Supreme Court to decide issues important to LGBT employees
The U.S. Supreme Court on April 22 agreed to decide three cases involving whether federal law protects employees from discrimination on the basis of their sexual orientation or gender identity. How have federal discrimination laws been applied to LGBT employees?
The decision of the Supreme Court in these cases will resolve an issue that is the subject of differing opinions among federal courts and agencies. Two of the cases — Bostock v. Clayton County, Georgia, and Altitude Express Inc. v. Zarda — involve employees who allege they were terminated because they were gay. The third case, R.G. & G.R. Harris Funeral Homes v. EEOC, involves the termination of a transgender employee. The Supreme Court’s decisions should determine whether discrimination against employees based upon their sexual orientation, gender identity and/or transgender status violates federal law. The determination should also resolve the inconsistent positions of the Equal Employment Opportunity Commission, which maintains that discrimination because of gender identity or sexual orientation violates federal law, and the Department of Justice, which maintains that federal law does not prohibit discrimination based on gender identity.
What are the details in each case?
Altitude Express involves a skydiving instructor who was terminated after he allegedly excused the inappropriate touching of a customer by telling the customer he was gay. The instructor sued, alleging he was terminated because he was gay. The Second Circuit Court of Appeals found that discrimination based on sexual orientation is motivated, at least in part, by sex and thus is prohibited by federal law. Bostock involves a child welfare services coordinator who was terminated after he participated in a gay recreational softball league. His lawsuit alleging sexual orientation discrimination was dismissed by the district court based on the conclusion that sexual orientation discrimination is not prohibited by federal law and the dismissal was affirmed by the Eleventh Circuit Court of Appeals. Harris Funeral Home involved an employee who was male at birth but, after presenting as a man at work for six years, decided to have sex reassignment surgery. The employee was fired two weeks later because she would no longer dress like a man under the funeral home’s dress code. The Sixth Circuit Court of Appeals ruled that discrimination against employees because of their failure to conform to sexual stereotypes or because of their transgender and transitioning status violated Title VII.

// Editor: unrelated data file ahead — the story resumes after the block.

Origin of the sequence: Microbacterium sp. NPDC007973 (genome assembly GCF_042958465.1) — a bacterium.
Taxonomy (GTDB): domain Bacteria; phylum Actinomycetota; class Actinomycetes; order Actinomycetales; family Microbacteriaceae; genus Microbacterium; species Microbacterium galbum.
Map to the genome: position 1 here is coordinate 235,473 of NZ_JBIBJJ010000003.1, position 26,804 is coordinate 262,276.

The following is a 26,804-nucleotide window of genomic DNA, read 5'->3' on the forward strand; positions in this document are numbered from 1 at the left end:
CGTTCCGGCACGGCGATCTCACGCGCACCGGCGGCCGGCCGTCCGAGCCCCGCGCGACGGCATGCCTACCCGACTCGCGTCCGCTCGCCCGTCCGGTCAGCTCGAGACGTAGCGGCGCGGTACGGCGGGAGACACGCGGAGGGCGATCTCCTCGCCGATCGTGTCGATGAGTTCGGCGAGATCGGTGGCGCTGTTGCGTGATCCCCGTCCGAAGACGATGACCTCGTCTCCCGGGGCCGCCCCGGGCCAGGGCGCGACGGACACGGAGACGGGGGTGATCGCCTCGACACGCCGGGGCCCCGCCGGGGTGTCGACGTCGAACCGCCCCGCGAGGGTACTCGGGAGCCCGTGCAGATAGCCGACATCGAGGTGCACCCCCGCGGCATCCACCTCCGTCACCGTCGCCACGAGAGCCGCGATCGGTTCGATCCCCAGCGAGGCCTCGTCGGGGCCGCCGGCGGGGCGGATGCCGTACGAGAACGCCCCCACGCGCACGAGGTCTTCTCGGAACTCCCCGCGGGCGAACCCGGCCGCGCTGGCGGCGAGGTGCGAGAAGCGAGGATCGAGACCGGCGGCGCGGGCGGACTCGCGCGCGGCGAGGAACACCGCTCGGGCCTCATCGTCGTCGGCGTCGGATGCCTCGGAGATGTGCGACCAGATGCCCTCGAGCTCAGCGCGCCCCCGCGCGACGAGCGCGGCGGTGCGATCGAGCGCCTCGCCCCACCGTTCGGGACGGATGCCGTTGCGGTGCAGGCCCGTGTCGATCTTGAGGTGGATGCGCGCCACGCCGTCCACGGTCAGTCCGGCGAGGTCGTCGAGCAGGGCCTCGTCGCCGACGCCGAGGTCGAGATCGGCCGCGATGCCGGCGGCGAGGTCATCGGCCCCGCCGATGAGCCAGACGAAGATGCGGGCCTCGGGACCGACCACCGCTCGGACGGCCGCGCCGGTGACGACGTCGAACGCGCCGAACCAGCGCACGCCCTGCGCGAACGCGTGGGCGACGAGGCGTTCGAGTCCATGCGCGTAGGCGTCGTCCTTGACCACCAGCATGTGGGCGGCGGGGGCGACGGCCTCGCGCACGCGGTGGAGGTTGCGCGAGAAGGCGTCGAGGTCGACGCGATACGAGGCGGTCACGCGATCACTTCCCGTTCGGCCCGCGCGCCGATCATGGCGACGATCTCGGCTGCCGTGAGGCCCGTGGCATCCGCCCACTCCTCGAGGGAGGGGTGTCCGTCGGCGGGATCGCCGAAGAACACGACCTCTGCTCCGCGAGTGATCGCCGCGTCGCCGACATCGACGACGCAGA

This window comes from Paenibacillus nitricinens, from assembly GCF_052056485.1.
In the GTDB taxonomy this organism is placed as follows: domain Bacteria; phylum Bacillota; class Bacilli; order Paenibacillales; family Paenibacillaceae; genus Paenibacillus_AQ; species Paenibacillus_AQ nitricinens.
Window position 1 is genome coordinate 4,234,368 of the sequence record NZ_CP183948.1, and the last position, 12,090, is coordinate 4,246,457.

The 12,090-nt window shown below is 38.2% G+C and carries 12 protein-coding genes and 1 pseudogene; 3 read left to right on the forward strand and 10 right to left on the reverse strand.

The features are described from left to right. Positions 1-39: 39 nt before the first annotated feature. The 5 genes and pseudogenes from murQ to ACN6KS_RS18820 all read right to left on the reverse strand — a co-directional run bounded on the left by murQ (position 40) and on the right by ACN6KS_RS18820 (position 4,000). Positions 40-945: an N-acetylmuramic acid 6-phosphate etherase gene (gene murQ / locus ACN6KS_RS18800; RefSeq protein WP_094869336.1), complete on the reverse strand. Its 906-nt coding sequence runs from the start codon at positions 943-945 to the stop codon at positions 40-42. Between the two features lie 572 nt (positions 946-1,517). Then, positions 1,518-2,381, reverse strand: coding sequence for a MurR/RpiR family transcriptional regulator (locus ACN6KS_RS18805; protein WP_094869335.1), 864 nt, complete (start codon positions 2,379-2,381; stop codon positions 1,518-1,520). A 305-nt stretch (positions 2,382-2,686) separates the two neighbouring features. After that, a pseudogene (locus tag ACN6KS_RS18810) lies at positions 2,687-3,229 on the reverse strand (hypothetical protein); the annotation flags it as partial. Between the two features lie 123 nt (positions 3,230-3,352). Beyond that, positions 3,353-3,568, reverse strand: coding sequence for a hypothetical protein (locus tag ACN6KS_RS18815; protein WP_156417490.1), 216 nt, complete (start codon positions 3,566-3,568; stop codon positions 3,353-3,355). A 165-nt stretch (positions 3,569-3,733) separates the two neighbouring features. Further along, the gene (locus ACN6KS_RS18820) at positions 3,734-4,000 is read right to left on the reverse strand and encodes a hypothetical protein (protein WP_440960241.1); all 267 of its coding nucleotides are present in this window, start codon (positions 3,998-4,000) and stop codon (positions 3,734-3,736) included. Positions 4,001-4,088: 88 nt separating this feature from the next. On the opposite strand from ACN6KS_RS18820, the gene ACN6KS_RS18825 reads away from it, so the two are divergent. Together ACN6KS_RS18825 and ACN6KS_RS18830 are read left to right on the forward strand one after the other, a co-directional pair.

What could the outcome of these appeals mean for LGBT rights (and employers)?
If the Supreme Court determines that Title VII’s prohibition against discrimination “because of ... sex” includes sexual orientation, gender identity and transgender status, then LGBT employees will be protected from adverse employment actions motivated by their sexual orientation, sexual identity or transgender status in the same manner that employees are prohibited from discrimination on the basis of sex, race, national origin and religion. However, the Supreme Court could determine that LGBT employees are not entitled to protection under Title VII.
Paula Burkes, Business writer